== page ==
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River Run training tips: Foam rolling is easy, effective way of stretching muscles

JACKSONVILLE, Fla. – Each week leading up to the Gate River Run on March 20, H2 Health will provide tips for runners. This is the fifth of nine segments.

We’ve covered a variety of topics thus far and this week’s may be one of the simplest for runners and walkers to perform. The use of a foam roller may be one of the easiest methods for athletes to use before and after a run or walk.

John Kovacs, the vice president of sales at H2 Health, said that the method hits numerous areas for runners and walkers and the benefits can be substantial.

“Foam rolling is a benefit to really allow the muscles to get ready for active movement and actually helps to reduce delayed onset of muscle fatigue and soreness,” he said.

Week 1: Pay attention to those hamstrings

Week 2: It sounds simple, but make sure your gear is the right fit

Week 3: Astym, cupping are excellent recovery therapies

Week 4: Treadmill work can help in rehab or after a run

Kristen Arrigenna, clinical director and doctor of physical therapy at H2 Health, said that Iliotibial band — the ligament that stretches from the pelvic bone to the shin bone — gets a chance to be stretched out during one type of exercise in this process.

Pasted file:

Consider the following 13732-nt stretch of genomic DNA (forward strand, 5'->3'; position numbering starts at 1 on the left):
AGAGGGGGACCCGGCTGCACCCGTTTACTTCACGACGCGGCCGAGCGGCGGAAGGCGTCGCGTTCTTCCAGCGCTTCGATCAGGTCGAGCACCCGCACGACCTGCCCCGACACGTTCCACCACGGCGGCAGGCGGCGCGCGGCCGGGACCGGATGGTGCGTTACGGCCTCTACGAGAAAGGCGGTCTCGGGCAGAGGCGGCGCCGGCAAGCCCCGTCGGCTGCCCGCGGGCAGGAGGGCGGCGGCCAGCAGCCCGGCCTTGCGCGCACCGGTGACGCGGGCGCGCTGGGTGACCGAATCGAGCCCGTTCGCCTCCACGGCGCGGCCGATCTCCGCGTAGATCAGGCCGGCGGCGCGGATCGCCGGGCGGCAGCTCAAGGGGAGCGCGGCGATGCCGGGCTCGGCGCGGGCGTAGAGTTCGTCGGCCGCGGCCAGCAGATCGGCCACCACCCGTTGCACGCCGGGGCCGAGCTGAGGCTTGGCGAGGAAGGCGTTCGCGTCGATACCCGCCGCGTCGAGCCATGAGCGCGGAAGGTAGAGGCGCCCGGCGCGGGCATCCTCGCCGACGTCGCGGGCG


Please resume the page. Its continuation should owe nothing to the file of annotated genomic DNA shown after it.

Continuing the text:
“If you just lay over the foam roller … you start up at your hip and you just put as much body weight as you can tolerate and you just kind of roll up and down slowly, the IT band extends all the way down the outside of the leg,” she said. “So, you just work your way slowly down the leg. You can work on this about a minute or two at a time prior to then going and stretching your IT band.”

Other positives of the foam rolling are the different positions that allow runners and walkers to work on.

The glutes and the piriformis muscle on the backside can be stretched and done in a way that athletes can control how much or how little those get worked out.

“You get to decide how much pressure you put on the foam roll and you’re just going to roll your way up and down,” Arrigenna said.


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